Chapter 14 - Short Term Trading : Introduction
Having discussed mainly about stock investments from a long term perspective, it might now be relevant to discuss about short-term trading. This is not to prepare ourselves to initiate short-term as a core investment strategy but to have an overall idea about what short-term trading is all about. Different skills are needed for short-term and long-term investing, and both have their challenges. At the outset, stock investment can be classified as short-term and long-term. But to be more precise, stock market trading generally can be classified into day trading, swing trading and position trading. Let us briefly discuss about them.
Also known as ‘intraday’, the positions are usually entered and exited from within the same trading day. Intraday traders, in general, are interested in quicker, smaller amounts and making multiple trades per day. As such, the risks associated with intraday are also more.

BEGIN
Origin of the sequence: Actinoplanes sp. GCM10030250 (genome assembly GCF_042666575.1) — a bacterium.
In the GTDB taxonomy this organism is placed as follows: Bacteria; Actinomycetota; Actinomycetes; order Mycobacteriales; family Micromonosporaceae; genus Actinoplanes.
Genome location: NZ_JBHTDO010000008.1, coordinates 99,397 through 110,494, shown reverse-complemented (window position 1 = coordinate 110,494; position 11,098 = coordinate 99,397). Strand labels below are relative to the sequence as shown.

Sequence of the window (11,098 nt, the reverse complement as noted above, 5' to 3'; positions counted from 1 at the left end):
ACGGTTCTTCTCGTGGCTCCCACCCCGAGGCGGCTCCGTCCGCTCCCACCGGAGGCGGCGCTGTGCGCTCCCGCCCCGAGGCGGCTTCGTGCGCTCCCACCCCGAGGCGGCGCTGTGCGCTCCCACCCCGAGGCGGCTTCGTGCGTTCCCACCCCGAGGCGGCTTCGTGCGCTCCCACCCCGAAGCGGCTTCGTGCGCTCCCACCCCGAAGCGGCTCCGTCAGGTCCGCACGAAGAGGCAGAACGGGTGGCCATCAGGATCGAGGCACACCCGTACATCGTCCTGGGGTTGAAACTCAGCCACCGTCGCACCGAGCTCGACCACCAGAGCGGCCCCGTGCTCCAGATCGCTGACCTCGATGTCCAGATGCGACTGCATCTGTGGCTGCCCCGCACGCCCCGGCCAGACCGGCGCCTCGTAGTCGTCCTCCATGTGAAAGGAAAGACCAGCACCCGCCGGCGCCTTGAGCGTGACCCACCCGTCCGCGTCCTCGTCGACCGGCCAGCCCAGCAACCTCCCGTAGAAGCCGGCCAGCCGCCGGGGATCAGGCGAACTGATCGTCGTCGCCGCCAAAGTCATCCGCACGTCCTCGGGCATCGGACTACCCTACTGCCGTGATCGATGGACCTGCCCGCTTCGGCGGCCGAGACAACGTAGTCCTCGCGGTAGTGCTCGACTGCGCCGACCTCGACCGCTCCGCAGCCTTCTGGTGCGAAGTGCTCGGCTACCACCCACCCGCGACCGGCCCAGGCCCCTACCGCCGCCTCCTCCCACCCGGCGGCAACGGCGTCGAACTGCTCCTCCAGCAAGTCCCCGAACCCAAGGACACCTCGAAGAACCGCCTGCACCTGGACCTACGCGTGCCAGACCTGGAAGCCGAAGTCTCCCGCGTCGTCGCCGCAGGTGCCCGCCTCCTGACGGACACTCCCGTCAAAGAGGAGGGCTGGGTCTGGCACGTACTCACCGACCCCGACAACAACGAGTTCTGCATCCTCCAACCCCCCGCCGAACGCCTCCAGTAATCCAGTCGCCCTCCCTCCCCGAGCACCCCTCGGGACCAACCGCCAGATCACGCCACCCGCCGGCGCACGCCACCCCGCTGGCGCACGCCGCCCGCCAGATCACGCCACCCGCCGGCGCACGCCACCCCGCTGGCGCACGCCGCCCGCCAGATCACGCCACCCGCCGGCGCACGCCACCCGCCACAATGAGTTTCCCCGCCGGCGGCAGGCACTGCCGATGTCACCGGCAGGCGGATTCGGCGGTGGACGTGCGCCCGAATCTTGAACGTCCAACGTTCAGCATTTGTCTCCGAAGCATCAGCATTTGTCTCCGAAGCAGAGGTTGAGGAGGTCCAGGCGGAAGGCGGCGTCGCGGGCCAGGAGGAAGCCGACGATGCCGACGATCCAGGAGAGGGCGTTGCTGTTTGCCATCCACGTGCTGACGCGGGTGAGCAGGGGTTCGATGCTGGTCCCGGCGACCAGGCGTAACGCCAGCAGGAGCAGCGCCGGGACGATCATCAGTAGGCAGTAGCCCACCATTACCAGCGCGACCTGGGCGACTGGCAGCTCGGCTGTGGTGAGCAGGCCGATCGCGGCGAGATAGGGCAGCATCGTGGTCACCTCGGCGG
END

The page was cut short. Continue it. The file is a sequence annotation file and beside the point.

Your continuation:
Swing trading is typically a short to intermediate term trend following system. When market trend swings from one direction to another the swing trader follows that movement adjusting positions to take advantage of the ‘swing’. Traders who swing trade typically look for trend reversals and retracements for their entry/exit points.
Position trading, also known as ‘trend trading’ can best be described as a ‘buy and hold’ method. They hold on to the position during periods of minor retracement with the expectation that they will eventually continue ‘trending’ in the desired direction. Since position trading and swing trading are for longer durations of time, we can call day trading as purely a short-term trading strategy.